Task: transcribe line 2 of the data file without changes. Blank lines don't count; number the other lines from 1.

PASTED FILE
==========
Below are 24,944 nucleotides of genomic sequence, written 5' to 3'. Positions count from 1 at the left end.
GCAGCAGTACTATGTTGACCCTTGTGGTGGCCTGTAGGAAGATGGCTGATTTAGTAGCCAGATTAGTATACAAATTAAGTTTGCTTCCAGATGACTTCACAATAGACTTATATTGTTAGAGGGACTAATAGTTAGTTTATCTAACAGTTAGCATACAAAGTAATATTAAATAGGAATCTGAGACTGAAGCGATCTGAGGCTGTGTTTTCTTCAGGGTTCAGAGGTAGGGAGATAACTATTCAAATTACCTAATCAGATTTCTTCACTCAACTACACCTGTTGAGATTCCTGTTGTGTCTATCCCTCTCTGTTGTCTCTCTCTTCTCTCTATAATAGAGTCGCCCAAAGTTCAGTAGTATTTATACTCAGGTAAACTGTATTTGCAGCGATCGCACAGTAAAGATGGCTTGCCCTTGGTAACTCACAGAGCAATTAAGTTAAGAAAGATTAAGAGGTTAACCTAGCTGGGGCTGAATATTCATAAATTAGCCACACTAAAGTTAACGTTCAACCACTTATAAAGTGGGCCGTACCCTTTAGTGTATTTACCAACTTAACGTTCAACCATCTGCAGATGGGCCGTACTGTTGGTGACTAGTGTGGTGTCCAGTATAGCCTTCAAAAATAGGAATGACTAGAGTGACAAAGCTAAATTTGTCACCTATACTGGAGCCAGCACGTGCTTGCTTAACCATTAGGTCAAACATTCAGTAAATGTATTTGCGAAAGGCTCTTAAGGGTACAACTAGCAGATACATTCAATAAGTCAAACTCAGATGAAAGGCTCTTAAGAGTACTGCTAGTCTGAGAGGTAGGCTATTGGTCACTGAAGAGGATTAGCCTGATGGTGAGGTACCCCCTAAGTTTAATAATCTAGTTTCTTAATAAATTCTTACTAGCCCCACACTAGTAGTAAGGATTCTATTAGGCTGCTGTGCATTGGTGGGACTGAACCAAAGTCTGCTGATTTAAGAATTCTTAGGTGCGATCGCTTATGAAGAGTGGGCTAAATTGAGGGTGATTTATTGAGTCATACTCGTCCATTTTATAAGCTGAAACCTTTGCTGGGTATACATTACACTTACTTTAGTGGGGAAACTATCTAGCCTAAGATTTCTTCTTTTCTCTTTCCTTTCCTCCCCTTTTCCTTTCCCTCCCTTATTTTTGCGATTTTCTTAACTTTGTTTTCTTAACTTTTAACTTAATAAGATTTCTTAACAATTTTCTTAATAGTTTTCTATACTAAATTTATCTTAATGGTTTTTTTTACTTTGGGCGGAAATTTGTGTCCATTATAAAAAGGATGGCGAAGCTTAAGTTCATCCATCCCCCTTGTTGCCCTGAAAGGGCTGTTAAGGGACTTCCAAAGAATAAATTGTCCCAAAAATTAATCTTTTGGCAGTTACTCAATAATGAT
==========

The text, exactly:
GCAGCAGTACTATGTTGACCCTTGTGGTGGCCTGTAGGAAGATGGCTGATTTAGTAGCCAGATTAGTATACAAATTAAGTTTGCTTCCAGATGACTTCACAATAGACTTATATTGTTAGAGGGACTAATAGTTAGTTTATCTAACAGTTAGCATACAAAGTAATATTAAATAGGAATCTGAGACTGAAGCGATCTGAGGCTGTGTTTTCTTCAGGGTTCAGAGGTAGGGAGATAACTATTCAAATTACCTAATCAGATTTCTTCACTCAACTACACCTGTTGAGATTCCTGTTGTGTCTATCCCTCTCTGTTGTCTCTCTCTTCTCTCTATAATAGAGTCGCCCAAAGTTCAGTAGTATTTATACTCAGGTAAACTGTATTTGCAGCGATCGCACAGTAAAGATGGCTTGCCCTTGGTAACTCACAGAGCAATTAAGTTAAGAAAGATTAAGAGGTTAACCTAGCTGGGGCTGAATATTCATAAATTAGCCACACTAAAGTTAACGTTCAACCACTTATAAAGTGGGCCGTACCCTTTAGTGTATTTACCAACTTAACGTTCAACCATCTGCAGATGGGCCGTACTGTTGGTGACTAGTGTGGTGTCCAGTATAGCCTTCAAAAATAGGAATGACTAGAGTGACAAAGCTAAATTTGTCACCTATACTGGAGCCAGCACGTGCTTGCTTAACCATTAGGTCAAACATTCAGTAAATGTATTTGCGAAAGGCTCTTAAGGGTACAACTAGCAGATACATTCAATAAGTCAAACTCAGATGAAAGGCTCTTAAGAGTACTGCTAGTCTGAGAGGTAGGCTATTGGTCACTGAAGAGGATTAGCCTGATGGTGAGGTACCCCCTAAGTTTAATAATCTAGTTTCTTAATAAATTCTTACTAGCCCCACACTAGTAGTAAGGATTCTATTAGGCTGCTGTGCATTGGTGGGACTGAACCAAAGTCTGCTGATTTAAGAATTCTTAGGTGCGATCGCTTATGAAGAGTGGGCTAAATTGAGGGTGATTTATTGAGTCATACTCGTCCATTTTATAAGCTGAAACCTTTGCTGGGTATACATTACACTTACTTTAGTGGGGAAACTATCTAGCCTAAGATTTCTTCTTTTCTCTTTCCTTTCCTCCCCTTTTCCTTTCCCTCCCTTATTTTTGCGATTTTCTTAACTTTGTTTTCTTAACTTTTAACTTAATAAGATTTCTTAACAATTTTCTTAATAGTTTTCTATACTAAATTTATCTTAATGGTTTTTTTTACTTTGGGCGGAAATTTGTGTCCATTATAAAAAGGATGGCGAAGCTTAAGTTCATCCATCCCCCTTGTTGCCCTGAAAGGGCTGTTAAGGGACTTCCAAAGAATAAATTGTCCCAAAAATTAATCTTTTGGCAGTTACTCAATAATGAT